While reading Peter Boettke’s wonderful new book “Living Economics,” I was reminded by Boettke of an interesting disagreement between Scottish Enlightenment figures Adam Smith and David Hume. Both Smith and Hume used economic thinking to understand a puzzling phenomenon of their day: Countries with publicly supported religion were less religiously devoted than those in which the church relied on private funds.

Boettke uses this example to illustrate the “value free” nature of economic analysis. Since Hume was a religious skeptic and preferred a less influential church, he argued in support of publicly funded religion. He understood that this would result in a less religious populace and welcomed that result. Smith used the same economic logic but did not share Hume’s negative feelings toward the church, and thus he opposed public support for religion. As Boettke points out, good economic thinking does not tell us what we “ought” to do, it only reveals cause and effect relationships and shows us what the outcome of various policies will be.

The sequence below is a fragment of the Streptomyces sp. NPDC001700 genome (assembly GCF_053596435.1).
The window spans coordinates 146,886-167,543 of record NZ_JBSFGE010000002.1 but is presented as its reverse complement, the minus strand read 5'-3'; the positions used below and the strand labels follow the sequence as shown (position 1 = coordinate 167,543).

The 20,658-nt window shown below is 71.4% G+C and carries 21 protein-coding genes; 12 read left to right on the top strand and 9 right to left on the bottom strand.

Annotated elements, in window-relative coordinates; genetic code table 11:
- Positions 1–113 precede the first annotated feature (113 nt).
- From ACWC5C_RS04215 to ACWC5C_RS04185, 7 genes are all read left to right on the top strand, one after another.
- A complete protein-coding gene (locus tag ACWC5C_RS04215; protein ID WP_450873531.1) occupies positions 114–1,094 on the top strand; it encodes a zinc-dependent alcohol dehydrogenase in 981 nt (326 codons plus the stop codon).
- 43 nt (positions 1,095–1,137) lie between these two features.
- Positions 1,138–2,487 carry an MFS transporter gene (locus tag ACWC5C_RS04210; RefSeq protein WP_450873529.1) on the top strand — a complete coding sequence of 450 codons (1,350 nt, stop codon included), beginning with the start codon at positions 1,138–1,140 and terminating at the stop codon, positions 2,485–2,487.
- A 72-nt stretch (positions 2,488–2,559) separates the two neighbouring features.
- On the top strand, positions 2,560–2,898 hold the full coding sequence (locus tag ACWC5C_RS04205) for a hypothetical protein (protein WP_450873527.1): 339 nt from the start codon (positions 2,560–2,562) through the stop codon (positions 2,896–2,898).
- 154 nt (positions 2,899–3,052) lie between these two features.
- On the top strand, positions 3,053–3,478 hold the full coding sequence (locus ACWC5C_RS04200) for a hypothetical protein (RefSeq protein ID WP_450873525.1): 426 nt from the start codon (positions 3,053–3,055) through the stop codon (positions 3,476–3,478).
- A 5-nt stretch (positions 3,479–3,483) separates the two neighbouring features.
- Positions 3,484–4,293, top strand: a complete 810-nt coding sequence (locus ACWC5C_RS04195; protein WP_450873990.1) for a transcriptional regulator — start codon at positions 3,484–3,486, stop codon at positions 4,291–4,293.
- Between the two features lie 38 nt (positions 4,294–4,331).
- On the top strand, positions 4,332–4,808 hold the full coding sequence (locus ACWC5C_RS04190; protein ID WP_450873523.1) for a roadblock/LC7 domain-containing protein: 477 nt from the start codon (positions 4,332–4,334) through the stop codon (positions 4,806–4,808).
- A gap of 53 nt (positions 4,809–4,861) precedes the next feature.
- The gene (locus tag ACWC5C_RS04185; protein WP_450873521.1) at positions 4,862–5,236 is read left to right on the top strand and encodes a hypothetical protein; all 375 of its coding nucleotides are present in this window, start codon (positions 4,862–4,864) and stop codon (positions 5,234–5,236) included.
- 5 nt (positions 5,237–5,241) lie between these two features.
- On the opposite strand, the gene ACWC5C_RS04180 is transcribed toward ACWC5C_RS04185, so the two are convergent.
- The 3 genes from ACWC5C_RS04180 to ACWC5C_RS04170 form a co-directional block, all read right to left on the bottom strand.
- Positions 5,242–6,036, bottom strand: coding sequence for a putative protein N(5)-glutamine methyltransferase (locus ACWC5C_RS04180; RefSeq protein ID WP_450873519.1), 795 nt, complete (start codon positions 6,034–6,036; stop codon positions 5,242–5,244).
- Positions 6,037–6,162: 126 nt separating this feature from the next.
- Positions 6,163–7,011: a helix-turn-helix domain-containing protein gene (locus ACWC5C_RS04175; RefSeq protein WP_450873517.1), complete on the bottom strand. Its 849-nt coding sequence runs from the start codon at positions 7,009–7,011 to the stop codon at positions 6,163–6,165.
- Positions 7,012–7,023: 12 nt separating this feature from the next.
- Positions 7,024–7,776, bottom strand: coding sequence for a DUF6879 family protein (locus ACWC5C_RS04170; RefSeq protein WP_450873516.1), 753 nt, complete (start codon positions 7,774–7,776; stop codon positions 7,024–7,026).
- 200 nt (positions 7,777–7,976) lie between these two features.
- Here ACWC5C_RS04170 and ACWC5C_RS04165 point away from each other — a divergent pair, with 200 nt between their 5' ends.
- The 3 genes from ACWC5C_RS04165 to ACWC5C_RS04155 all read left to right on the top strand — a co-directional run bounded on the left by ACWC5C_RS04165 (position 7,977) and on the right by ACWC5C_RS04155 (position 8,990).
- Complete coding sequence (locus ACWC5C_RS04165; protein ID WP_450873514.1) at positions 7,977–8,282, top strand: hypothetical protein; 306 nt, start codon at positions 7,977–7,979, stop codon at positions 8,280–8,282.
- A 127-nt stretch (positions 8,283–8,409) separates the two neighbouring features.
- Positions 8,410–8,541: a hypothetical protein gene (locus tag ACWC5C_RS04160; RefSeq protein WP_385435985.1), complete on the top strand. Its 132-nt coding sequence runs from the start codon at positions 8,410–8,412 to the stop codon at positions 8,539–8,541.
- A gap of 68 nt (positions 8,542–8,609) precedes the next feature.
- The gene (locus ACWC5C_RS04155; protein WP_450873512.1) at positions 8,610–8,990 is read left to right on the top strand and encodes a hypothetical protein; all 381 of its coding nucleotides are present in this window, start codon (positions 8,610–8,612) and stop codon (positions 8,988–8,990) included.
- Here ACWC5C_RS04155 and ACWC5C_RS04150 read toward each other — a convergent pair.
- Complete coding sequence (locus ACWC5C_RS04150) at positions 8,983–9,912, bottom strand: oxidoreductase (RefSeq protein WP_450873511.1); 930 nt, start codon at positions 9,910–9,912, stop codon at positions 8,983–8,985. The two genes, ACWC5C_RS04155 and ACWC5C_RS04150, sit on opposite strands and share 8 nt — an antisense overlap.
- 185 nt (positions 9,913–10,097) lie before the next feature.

Despite their differences of opinion on the preferred outcome, the logic of economics was the same for both men: When the church is publicly supported it becomes less responsive to parishioners and less creative in gaining and retaining new members. When churches had to rely solely on voluntary support, they innovated. Sermons became more interesting to the listeners, facilities were built to meet the needs of attendees, and church leaders more aggressively and creatively looked for ways to show the applicability and value of religion to everyday life. This marketing, innovation and energy resulted in greater “consumption” of religious “goods” than in countries where the state supported the church.

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